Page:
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Biden To Take Oath Amid Sharply Divided Nation In The Midst Of Crises

STEVE INSKEEP, HOST:

When Joe Biden takes the oath of office tomorrow, President Trump will not be there, which is a fundamental break with tradition. It underlines Biden's challenge, as he tries to bring Americans together. NPR White House correspondent Tamara Keith reports.

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TAMARA KEITH, BYLINE: Only two weeks ago, this was the scene at the U.S. Capitol - insurrectionists swarming the platform where tomorrow President-elect Joe Biden will be sworn in. Chaos and violence, American flags used as weapons - in this place where presidents going back generations have held up a peaceful transfer of power as a core American ideal.

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RONALD REAGAN: The orderly transfer of authority as called for in the Constitution routinely takes place, as it has for almost two centuries.

KEITH: This was Ronald Reagan in his 1981 inaugural address.

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REAGAN: In the eyes of many in the world, this every-four-year ceremony we accept as normal is nothing less than a miracle.

KEITH: President after president turned to the man behind him, thanking him for making that peaceful transfer possible, something Joe Biden won't be able to do tomorrow.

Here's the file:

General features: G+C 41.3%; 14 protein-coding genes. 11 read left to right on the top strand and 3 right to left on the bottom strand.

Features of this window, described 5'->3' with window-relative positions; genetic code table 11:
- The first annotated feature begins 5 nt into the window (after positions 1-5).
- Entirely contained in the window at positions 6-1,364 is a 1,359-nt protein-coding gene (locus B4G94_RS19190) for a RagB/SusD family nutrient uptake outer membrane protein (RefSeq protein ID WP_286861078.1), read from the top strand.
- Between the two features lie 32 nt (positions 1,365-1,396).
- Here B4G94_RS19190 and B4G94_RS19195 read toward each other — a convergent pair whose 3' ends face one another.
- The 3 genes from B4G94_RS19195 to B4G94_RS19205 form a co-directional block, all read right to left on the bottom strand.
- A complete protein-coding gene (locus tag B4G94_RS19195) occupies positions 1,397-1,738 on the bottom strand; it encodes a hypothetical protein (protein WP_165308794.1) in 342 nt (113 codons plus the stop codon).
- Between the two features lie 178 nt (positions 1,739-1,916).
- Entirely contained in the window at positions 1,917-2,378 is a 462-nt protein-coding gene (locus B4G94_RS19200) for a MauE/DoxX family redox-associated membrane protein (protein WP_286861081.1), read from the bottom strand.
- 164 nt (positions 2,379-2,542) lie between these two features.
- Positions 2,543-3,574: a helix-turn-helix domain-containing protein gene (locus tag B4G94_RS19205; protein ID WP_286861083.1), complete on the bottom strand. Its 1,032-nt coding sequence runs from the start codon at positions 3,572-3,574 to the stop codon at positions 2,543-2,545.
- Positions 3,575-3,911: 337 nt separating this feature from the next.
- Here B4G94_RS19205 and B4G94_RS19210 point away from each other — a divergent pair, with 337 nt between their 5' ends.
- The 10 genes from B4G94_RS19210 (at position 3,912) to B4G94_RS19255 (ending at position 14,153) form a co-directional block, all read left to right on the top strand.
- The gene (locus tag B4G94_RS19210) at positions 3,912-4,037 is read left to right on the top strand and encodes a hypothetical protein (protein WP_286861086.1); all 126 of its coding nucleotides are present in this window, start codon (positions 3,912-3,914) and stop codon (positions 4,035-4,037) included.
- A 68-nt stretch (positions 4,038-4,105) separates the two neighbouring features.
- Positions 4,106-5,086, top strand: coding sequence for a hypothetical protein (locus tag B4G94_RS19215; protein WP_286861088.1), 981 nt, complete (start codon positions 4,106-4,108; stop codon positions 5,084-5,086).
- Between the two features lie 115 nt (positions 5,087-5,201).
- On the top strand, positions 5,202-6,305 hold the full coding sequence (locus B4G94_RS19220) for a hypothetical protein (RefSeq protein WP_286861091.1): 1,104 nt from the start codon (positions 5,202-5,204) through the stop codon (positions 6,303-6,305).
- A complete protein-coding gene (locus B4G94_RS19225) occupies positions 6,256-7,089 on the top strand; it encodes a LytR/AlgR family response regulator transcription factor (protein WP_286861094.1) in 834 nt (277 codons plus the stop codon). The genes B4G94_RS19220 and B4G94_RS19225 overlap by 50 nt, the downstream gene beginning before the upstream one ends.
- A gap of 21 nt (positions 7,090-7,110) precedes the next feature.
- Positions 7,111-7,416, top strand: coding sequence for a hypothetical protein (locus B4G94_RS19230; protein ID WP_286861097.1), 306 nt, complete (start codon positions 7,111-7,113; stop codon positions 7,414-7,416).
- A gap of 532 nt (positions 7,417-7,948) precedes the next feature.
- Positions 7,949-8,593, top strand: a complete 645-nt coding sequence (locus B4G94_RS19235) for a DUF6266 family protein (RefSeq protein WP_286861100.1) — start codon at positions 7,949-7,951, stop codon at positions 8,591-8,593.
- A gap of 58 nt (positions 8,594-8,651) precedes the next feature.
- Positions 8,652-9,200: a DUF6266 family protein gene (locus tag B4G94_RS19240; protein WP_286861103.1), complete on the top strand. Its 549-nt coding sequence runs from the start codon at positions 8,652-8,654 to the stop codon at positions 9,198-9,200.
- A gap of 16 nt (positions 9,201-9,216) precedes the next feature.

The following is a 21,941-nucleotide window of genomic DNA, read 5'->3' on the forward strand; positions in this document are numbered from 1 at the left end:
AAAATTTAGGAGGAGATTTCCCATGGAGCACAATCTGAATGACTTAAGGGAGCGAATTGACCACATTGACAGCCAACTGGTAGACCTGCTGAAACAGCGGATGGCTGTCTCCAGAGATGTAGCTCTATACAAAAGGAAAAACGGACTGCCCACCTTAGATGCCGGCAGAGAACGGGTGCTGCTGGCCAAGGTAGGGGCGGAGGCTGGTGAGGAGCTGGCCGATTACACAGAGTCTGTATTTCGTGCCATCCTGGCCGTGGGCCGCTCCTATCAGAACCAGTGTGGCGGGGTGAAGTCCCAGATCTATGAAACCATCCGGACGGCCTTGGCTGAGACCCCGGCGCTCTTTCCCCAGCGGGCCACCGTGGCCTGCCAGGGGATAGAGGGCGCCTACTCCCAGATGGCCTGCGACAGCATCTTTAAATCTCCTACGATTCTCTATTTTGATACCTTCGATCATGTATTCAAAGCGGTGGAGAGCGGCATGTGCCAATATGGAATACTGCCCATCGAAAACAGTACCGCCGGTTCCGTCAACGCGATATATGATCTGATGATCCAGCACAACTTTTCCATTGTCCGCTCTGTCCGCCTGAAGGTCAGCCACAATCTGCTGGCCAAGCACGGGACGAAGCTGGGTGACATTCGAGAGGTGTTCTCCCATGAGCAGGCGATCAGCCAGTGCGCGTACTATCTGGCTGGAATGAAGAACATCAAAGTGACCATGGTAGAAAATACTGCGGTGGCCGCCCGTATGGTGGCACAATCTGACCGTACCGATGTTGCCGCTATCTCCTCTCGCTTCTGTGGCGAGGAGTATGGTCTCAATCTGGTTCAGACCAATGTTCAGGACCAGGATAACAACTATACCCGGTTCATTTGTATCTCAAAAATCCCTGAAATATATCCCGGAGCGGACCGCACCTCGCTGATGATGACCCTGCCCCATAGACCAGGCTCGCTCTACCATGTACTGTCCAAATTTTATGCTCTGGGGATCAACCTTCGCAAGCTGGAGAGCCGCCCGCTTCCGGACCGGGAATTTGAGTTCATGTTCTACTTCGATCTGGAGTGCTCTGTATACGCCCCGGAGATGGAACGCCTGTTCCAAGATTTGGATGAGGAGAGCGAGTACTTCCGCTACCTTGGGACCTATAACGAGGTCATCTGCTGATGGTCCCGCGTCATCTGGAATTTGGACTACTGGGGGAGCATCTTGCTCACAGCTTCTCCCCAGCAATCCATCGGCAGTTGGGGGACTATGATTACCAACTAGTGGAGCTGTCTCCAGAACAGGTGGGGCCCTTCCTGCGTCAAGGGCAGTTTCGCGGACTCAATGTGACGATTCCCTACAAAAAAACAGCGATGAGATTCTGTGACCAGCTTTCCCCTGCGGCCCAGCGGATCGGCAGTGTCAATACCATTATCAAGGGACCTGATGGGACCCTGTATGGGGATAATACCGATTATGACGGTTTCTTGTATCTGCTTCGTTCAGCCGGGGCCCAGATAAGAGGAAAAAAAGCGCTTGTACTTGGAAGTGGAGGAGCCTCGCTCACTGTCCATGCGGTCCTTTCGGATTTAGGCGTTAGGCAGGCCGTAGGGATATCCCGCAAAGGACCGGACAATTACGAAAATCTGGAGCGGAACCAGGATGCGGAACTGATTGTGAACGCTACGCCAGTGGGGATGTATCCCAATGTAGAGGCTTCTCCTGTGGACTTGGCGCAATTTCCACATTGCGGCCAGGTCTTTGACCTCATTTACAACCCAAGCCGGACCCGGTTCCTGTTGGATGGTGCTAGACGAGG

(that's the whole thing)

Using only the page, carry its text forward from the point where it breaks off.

(SOUNDBITE OF MONTAGE)

JIMMY CARTER: I want to thank my predecessor for all he has done to heal our land.

REAGAN: Mr. President, I want our fellow citizens to know how much you did to carry on this tradition.

BILL CLINTON: I salute my predecessor, President Bush...

BARACK OBAMA: I thank President Bush...

CLINTON: ...For his half-century of service...

OBAMA: ...For service to our nation.

CLINTON: ...To America.

(APPLAUSE)

KEITH: Even in his dark and divisive inaugural address, President Trump endorsed this tradition.

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PRESIDENT DONALD TRUMP: Every four years, we gather on these steps to carry out the orderly and peaceful transfer of power. And we are grateful to President Obama and first lady Michelle Obama for their gracious aid throughout this transition.

KEITH: President Trump hasn't even congratulated Biden. The transition has been a mess, and there is no way to describe this transfer as peaceful. So as he approaches the rostrum tomorrow to address the nation, Biden faces a moment like no other. Jeff Shesol was a speechwriter for President Clinton.

JEFF SHESOL: There are threads of analogies that you can pull from other speeches, but there's not a boilerplate that Joe Biden can pull from to give him a sense of what to do here.

KEITH: Biden comes into office facing the devastation of a pandemic that has so far killed 400,000 Americans and thrown millions into economic despair. In 1933, FDR had the Great Depression.

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FRANKLIN D ROOSEVELT: A host of unemployed citizens face the grim problem of existence and an equally great number toil with little return. Only a foolish optimist can deny the dark realities of the moment.